Plea to the charge at your First Appearance Hearing
Florida law requires that you must make a First Appearance before a judge within 24 hours of an arrest. It is at this time that the Judge may offer to resolve your case for a fine or for "time served." The natural inclination may be to take it and get out of jail. That may be a huge mistake. Depending on how the case gets resolved, you may not be able to seal or expunge that charge or any subsequent one for that matter. This could have an impact on your current or future employment. It could impact scholarships. It may seem like the path of least resistance at the time; but it could come back to haunt you. You may be pleading to a case that the State Attorney was not going to file at all. There may not be sufficient evidence to convict you for the charge. In other words, you may be doing the prosecutor a favor by pleading to the charge.
Plea and fail to pay the fine or complete your conditions of probation
So you decided to plea at the first appearance hearing. As I discussed above, that can be a mistake. However, don't compound it by failing to pay your fine or complete some condition of your sentence or probation. It is your responsibility to make sure you know how much your fine is and what conditions, if any, you have to complete as part of your sentence. If you get out of jail and fly back to your home out of state or out of town, don't think you can ignore your sentence. It WILL come back to haunt you. Eventually you'll have a warrant for your arrest for violating probation or your driver's license may get suspended. In the age of computers, they will ultimately find you.
Fail to Appear for Court
If you do bond out or simply get a criminal citation or Notice to Appear, do NOT ignore your court date. If you fail to appear (FTA), the Court will issue a warrant for your arrest and perhaps suspend your driver's license depending on the charge. Warrants will remain active for years. They will ultimately catch up with you.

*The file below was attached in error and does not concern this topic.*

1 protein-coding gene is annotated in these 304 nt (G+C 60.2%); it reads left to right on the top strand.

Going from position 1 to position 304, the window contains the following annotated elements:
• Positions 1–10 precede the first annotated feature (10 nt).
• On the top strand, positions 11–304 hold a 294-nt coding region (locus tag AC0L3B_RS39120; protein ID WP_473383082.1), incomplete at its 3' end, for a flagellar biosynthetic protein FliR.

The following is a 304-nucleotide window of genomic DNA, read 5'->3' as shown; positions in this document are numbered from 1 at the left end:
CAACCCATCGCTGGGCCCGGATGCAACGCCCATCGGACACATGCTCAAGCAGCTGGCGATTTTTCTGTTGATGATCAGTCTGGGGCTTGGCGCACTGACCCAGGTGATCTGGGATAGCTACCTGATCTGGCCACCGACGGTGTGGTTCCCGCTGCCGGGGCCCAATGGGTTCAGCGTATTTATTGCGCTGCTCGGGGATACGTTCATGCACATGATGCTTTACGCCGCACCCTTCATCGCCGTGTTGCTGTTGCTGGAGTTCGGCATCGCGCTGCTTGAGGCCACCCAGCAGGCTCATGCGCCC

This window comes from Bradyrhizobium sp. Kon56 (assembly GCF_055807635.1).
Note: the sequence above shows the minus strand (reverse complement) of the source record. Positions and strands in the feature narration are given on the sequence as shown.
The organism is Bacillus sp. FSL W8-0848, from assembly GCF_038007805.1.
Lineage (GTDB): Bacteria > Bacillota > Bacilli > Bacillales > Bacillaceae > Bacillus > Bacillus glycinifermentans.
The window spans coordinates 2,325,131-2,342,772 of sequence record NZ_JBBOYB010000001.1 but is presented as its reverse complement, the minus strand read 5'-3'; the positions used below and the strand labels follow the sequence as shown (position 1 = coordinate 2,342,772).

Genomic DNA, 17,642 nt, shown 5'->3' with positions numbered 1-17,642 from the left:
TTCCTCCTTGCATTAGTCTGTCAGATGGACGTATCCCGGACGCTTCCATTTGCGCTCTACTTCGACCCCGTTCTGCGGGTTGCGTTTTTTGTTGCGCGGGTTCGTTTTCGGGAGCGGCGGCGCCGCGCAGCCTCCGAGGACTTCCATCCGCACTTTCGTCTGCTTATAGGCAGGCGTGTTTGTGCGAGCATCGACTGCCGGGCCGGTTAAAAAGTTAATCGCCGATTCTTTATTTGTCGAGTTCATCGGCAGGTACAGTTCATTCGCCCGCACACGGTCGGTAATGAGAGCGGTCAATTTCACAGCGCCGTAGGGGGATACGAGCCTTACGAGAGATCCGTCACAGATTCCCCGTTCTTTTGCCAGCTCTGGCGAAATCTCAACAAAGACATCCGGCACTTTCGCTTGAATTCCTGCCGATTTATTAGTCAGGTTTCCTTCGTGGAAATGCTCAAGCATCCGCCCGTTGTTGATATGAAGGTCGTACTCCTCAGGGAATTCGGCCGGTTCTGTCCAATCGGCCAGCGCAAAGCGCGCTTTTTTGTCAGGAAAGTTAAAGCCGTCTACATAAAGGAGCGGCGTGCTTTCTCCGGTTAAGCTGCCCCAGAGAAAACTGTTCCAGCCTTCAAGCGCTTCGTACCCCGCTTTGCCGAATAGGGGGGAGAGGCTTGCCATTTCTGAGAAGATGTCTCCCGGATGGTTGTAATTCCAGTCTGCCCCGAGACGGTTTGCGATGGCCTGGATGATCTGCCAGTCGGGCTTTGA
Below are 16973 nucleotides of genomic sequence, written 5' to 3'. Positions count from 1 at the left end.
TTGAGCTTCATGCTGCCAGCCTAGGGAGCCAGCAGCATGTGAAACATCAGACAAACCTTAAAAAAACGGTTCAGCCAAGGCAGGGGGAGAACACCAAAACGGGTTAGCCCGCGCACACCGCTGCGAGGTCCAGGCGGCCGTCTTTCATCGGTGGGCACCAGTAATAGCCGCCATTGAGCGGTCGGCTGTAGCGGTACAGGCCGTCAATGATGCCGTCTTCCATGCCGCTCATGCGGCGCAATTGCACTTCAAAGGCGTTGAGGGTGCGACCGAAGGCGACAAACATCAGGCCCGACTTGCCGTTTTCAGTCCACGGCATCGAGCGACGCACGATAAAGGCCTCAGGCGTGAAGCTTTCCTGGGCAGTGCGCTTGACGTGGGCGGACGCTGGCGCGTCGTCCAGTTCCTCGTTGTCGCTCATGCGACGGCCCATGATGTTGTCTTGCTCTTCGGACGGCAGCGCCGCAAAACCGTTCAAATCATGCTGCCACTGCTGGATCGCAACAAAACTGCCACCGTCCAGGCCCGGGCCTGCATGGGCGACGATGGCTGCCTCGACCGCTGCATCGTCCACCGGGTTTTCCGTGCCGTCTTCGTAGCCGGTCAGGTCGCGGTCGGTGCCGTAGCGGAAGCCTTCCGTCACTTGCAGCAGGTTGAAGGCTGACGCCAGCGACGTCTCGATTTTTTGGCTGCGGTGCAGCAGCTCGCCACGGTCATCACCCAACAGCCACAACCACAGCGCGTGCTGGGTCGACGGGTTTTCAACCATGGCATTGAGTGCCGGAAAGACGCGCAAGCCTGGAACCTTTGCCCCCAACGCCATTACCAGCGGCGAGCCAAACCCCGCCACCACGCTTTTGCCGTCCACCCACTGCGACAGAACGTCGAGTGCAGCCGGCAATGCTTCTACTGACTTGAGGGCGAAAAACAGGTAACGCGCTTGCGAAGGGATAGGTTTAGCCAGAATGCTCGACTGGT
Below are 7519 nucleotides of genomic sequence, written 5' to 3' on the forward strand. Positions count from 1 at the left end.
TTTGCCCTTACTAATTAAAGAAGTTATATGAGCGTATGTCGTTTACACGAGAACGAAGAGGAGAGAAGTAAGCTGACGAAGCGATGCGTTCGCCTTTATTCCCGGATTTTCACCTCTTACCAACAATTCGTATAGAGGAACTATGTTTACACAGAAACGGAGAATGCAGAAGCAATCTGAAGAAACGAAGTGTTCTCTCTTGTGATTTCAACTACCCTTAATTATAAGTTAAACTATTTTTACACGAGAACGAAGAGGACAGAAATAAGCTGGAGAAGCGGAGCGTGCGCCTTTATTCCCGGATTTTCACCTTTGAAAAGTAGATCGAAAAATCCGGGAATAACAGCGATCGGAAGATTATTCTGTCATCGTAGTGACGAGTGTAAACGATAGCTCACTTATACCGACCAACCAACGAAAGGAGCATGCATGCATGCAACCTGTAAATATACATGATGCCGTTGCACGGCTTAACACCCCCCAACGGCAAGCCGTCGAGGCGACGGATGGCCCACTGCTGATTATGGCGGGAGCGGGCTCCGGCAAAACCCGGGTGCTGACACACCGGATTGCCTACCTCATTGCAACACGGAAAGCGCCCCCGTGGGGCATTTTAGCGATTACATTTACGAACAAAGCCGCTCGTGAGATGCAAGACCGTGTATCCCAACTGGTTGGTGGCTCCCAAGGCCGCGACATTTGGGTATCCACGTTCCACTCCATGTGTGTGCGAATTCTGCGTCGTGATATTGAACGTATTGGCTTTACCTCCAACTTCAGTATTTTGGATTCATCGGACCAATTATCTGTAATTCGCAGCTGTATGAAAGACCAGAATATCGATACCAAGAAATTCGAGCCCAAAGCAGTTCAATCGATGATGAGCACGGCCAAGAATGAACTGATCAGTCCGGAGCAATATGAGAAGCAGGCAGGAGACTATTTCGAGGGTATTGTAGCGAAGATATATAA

Wait for the State to make a filing decision
Be proactive in this situation. Hire a local criminal defense attorney to address your charge as early as possible. Usually after the arrest, there is a period of time when the prosecutor will evaluate the case to determine what charges, if any, will be filed. This is the time you want an attorney working for you to get the best resolution possible.
Believe that you must return to Florida to resolve your case
If you have been charged with a misdemeanor crime, Florida law allows for you to resolve your case without having to actually appear in court. The process is called a Plea in Absentia. Your criminal defense attorney can appear in court on your behalf and file the Plea in Absentia while you remain in your home state. If your charge is a felony, your criminal defense attorney may be able to negotiate a reduced charge with the State Attorney so that you can resolve your case with a Plea in Absentia.